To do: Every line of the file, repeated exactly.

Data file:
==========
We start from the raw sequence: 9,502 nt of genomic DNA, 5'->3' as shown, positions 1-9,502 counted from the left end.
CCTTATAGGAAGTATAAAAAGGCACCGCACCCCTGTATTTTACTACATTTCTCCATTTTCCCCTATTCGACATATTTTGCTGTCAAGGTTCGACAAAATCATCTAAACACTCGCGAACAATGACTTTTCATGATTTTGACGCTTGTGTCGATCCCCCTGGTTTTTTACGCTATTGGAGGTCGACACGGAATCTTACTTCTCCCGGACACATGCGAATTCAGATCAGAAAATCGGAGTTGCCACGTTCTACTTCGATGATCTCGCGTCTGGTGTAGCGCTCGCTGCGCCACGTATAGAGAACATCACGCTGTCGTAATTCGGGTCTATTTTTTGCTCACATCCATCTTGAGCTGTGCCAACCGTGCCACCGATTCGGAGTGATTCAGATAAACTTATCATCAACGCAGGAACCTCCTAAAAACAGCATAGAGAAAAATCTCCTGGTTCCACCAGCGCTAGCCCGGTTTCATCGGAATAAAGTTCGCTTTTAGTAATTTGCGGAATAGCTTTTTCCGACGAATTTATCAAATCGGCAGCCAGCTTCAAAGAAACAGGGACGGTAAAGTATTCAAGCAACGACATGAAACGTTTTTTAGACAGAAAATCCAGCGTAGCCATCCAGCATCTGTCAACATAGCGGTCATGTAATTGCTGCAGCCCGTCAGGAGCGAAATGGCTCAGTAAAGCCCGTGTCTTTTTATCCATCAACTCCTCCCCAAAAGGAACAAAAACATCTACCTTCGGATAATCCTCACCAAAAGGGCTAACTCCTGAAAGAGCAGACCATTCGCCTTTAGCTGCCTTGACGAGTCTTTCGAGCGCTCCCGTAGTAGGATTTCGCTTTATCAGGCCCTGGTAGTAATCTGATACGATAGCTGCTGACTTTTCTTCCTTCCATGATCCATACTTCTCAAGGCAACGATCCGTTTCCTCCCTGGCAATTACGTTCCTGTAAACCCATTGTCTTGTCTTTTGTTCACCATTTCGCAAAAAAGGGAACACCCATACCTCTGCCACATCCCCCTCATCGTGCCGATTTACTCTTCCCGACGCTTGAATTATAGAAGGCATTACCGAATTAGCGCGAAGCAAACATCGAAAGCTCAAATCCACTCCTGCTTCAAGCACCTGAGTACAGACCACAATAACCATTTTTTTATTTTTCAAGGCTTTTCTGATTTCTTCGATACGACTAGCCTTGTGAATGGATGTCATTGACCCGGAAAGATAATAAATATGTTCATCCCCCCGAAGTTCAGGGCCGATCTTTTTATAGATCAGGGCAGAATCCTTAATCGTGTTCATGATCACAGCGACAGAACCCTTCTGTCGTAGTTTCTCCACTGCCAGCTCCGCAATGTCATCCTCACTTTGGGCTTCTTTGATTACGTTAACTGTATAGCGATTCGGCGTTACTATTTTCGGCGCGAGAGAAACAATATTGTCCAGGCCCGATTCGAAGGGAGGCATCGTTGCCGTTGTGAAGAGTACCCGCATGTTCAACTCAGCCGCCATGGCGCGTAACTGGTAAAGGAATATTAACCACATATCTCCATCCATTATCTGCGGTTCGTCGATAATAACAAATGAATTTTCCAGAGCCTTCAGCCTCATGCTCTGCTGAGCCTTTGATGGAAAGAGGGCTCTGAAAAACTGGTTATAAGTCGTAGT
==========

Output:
We start from the raw sequence: 9,502 nt of genomic DNA, 5'->3' as shown, positions 1-9,502 counted from the left end.
CCTTATAGGAAGTATAAAAAGGCACCGCACCCCTGTATTTTACTACATTTCTCCATTTTCCCCTATTCGACATATTTTGCTGTCAAGGTTCGACAAAATCATCTAAACACTCGCGAACAATGACTTTTCATGATTTTGACGCTTGTGTCGATCCCCCTGGTTTTTTACGCTATTGGAGGTCGACACGGAATCTTACTTCTCCCGGACACATGCGAATTCAGATCAGAAAATCGGAGTTGCCACGTTCTACTTCGATGATCTCGCGTCTGGTGTAGCGCTCGCTGCGCCACGTATAGAGAACATCACGCTGTCGTAATTCGGGTCTATTTTTTGCTCACATCCATCTTGAGCTGTGCCAACCGTGCCACCGATTCGGAGTGATTCAGATAAACTTATCATCAACGCAGGAACCTCCTAAAAACAGCATAGAGAAAAATCTCCTGGTTCCACCAGCGCTAGCCCGGTTTCATCGGAATAAAGTTCGCTTTTAGTAATTTGCGGAATAGCTTTTTCCGACGAATTTATCAAATCGGCAGCCAGCTTCAAAGAAACAGGGACGGTAAAGTATTCAAGCAACGACATGAAACGTTTTTTAGACAGAAAATCCAGCGTAGCCATCCAGCATCTGTCAACATAGCGGTCATGTAATTGCTGCAGCCCGTCAGGAGCGAAATGGCTCAGTAAAGCCCGTGTCTTTTTATCCATCAACTCCTCCCCAAAAGGAACAAAAACATCTACCTTCGGATAATCCTCACCAAAAGGGCTAACTCCTGAAAGAGCAGACCATTCGCCTTTAGCTGCCTTGACGAGTCTTTCGAGCGCTCCCGTAGTAGGATTTCGCTTTATCAGGCCCTGGTAGTAATCTGATACGATAGCTGCTGACTTTTCTTCCTTCCATGATCCATACTTCTCAAGGCAACGATCCGTTTCCTCCCTGGCAATTACGTTCCTGTAAACCCATTGTCTTGTCTTTTGTTCACCATTTCGCAAAAAAGGGAACACCCATACCTCTGCCACATCCCCCTCATCGTGCCGATTTACTCTTCCCGACGCTTGAATTATAGAAGGCATTACCGAATTAGCGCGAAGCAAACATCGAAAGCTCAAATCCACTCCTGCTTCAAGCACCTGAGTACAGACCACAATAACCATTTTTTTATTTTTCAAGGCTTTTCTGATTTCTTCGATACGACTAGCCTTGTGAATGGATGTCATTGACCCGGAAAGATAATAAATATGTTCATCCCCCCGAAGTTCAGGGCCGATCTTTTTATAGATCAGGGCAGAATCCTTAATCGTGTTCATGATCACAGCGACAGAACCCTTCTGTCGTAGTTTCTCCACTGCCAGCTCCGCAATGTCATCCTCACTTTGGGCTTCTTTGATTACGTTAACTGTATAGCGATTCGGCGTTACTATTTTCGGCGCGAGAGAAACAATATTGTCCAGGCCCGATTCGAAGGGAGGCATCGTTGCCGTTGTGAAGAGTACCCGCATGTTCAACTCAGCCGCCATGGCGCGTAACTGGTAAAGGAATATTAACCACATATCTCCATCCATTATCTGCGGTTCGTCGATAATAACAAATGAATTTTCCAGAGCCTTCAGCCTCATGCTCTGCTGAGCCTTTGATGGAAAGAGGGCTCTGAAAAACTGGTTATAAGTCGTAGT